Standardisation based on patent-protected technologies is a key contributor to industrial innovation and competitiveness. The European Commission is examining ways to improve the framework governing the inclusion of patent-protected technologies into standards and to facilitate the licensing process for these technologies.
What is the relationship between patents and standards?
Patents provide incentives for research and development, and facilitate knowledge transfers. Standards ensure the rapid diffusion of technologies and the interoperability between products.
Many standards are based on patented technologies. For example, the mobile telecommunications industry is driven by a heavy reliance on standardisation, which is made up of a great number of innovations protected by patents. 2G (GSM), 3G (UMTS), 4G (LTE) and WiFi networks rely on hundreds of patented technologies to work. Consumer electronics, the automotive industry and the electricity grid industry are other sectors in which patent-based standardisation is particularly important.
Organisations engaged in standard setting have developed rules and practices to ensure the efficient licensing of patents that are essential for their standards (‘standard-essential patents’). This licensing is key to the success of the standard involved. It helps to achieve broad and rapid diffusion of innovation and to give patent holders an adequate return on investment in research and development (R&D). It also gives all users of the standard fair access at a reasonable cost.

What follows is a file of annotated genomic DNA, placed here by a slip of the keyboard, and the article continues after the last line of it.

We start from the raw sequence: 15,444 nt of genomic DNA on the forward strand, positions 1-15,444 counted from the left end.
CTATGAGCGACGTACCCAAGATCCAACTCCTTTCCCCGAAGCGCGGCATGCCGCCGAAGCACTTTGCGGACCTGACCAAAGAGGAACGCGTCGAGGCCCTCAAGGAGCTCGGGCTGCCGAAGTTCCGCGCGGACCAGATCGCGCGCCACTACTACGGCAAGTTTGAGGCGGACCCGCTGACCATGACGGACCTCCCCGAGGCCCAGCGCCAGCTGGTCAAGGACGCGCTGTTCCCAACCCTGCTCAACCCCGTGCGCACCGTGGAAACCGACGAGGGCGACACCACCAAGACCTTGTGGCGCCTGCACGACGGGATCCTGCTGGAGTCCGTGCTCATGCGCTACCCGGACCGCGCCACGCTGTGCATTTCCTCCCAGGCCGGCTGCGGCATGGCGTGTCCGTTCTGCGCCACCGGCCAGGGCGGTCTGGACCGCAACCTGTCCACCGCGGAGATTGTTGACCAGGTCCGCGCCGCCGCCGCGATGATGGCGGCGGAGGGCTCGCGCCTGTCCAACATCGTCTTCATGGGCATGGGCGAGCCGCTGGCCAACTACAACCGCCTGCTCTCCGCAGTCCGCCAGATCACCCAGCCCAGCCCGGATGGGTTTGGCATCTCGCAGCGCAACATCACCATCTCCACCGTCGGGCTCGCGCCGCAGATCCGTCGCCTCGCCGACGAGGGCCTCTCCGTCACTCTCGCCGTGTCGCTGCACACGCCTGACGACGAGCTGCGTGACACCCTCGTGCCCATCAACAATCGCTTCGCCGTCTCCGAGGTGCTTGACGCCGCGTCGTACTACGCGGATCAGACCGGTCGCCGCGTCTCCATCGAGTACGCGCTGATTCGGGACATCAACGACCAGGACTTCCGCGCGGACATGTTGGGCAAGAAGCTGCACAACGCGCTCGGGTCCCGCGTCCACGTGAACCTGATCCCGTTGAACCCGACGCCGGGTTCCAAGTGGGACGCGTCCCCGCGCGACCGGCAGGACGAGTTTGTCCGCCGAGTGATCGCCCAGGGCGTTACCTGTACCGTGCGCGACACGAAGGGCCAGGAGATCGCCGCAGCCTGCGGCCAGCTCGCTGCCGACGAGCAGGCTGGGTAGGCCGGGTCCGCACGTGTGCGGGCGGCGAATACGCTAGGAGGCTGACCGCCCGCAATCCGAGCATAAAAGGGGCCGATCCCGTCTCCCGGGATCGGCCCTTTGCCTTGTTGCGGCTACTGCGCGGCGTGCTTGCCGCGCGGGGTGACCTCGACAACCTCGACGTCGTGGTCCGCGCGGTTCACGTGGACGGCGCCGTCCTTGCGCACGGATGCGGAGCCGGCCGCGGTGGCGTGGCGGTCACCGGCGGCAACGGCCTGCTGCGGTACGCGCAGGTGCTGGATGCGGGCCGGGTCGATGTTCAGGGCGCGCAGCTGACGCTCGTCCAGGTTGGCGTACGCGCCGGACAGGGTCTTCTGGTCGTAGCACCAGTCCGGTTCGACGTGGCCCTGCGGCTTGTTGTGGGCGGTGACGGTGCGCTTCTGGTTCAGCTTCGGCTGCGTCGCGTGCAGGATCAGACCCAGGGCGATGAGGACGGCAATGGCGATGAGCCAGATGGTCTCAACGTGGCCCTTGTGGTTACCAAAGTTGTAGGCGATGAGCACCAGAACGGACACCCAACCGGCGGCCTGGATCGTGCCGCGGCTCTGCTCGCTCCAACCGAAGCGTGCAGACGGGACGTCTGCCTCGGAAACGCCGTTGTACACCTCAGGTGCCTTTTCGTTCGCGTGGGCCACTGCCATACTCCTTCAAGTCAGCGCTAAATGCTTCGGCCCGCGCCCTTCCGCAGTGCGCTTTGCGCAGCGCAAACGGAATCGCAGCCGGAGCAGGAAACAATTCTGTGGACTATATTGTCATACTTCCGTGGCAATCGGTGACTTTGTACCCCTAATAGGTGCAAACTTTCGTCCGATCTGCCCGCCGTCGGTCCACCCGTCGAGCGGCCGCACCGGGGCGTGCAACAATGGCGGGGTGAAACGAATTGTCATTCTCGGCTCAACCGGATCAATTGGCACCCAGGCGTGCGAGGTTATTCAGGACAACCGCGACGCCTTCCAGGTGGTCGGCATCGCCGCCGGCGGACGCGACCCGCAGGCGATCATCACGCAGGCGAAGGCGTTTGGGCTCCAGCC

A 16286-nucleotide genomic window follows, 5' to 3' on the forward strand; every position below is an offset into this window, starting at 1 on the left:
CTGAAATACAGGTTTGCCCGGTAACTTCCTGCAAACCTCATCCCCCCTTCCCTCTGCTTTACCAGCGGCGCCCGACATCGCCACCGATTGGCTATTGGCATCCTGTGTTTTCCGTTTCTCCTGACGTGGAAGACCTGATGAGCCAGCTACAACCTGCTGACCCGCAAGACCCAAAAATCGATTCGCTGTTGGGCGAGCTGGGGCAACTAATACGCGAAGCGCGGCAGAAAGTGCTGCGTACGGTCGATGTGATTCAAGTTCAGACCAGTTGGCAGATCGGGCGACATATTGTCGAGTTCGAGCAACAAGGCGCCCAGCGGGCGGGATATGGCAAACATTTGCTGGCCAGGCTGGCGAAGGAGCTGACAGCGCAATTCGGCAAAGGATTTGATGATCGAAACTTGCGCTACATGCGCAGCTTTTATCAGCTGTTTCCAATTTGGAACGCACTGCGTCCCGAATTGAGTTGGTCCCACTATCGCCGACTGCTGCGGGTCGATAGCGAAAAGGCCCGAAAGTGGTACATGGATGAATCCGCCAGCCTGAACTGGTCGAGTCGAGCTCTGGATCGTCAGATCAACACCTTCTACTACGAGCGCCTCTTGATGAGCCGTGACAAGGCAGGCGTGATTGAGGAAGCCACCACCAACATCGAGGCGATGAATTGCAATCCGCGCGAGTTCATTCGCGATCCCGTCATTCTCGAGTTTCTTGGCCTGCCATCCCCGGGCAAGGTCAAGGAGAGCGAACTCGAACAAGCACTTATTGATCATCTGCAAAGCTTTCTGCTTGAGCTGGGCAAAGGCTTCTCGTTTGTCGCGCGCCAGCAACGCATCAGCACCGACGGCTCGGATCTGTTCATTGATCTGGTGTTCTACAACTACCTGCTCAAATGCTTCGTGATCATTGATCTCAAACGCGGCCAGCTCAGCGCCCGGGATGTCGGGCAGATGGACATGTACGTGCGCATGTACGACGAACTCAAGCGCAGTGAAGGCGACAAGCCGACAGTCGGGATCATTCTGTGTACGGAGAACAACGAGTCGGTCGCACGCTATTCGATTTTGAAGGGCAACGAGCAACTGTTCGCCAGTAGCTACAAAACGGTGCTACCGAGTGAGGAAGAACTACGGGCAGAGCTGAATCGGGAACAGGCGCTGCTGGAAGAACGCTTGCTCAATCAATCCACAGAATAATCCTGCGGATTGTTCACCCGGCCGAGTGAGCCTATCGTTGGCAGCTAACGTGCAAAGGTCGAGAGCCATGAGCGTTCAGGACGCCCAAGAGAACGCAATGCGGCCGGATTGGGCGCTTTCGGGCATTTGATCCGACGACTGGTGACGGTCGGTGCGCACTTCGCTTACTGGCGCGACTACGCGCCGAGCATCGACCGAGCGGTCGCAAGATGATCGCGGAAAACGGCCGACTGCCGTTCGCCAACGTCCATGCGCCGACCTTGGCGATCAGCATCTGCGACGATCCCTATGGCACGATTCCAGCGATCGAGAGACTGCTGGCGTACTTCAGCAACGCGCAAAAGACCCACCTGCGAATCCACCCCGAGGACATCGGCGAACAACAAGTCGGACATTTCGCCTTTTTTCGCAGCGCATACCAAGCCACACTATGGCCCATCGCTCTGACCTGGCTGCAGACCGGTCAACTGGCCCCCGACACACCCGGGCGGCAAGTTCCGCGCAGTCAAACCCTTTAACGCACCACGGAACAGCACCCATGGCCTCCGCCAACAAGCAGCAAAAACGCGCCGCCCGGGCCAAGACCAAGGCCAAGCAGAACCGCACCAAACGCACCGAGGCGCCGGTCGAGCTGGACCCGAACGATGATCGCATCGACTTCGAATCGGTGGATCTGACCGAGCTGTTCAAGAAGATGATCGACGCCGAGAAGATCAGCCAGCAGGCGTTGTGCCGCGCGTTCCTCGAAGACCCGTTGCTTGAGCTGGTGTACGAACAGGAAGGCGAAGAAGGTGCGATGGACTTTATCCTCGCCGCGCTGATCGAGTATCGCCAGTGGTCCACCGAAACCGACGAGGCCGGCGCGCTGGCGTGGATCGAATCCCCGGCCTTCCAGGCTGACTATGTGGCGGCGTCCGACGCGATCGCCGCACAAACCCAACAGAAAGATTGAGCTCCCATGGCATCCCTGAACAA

What the Commission is doing
To ensure that Europe is well positioned in today’s competitive global environment, the Commission works towards a smooth and balanced functioning of the standardisation system for standards that comprise patent-protected technologies. This includes removing unnecessary barriers in the market for the licensing of standard-essential patents.
Study on patents and standards
In 2013, the Commission undertook a fact-finding study on the issue. The study analyses the rules and practices developed to ensure the licensing of standard-essential patents. It examines barriers to efficient licensing and recommendations from stakeholders on dealing with these barriers.
Patents and Standards: A modern framework for IPR-based standardization, 2014 – Final report and Executive summary.
Public consultation on patents and standards
From October 2014 to February 2015, the Commission held a Public consultation on patents and standards. This consultation allowed stakeholders interested in standards that involve patents to provide their views on:
- the performance of the current governing framework;
- how the framework should evolve to ensure that standardisation remains efficient and well-adapted to a fast-changing economic and technological environment.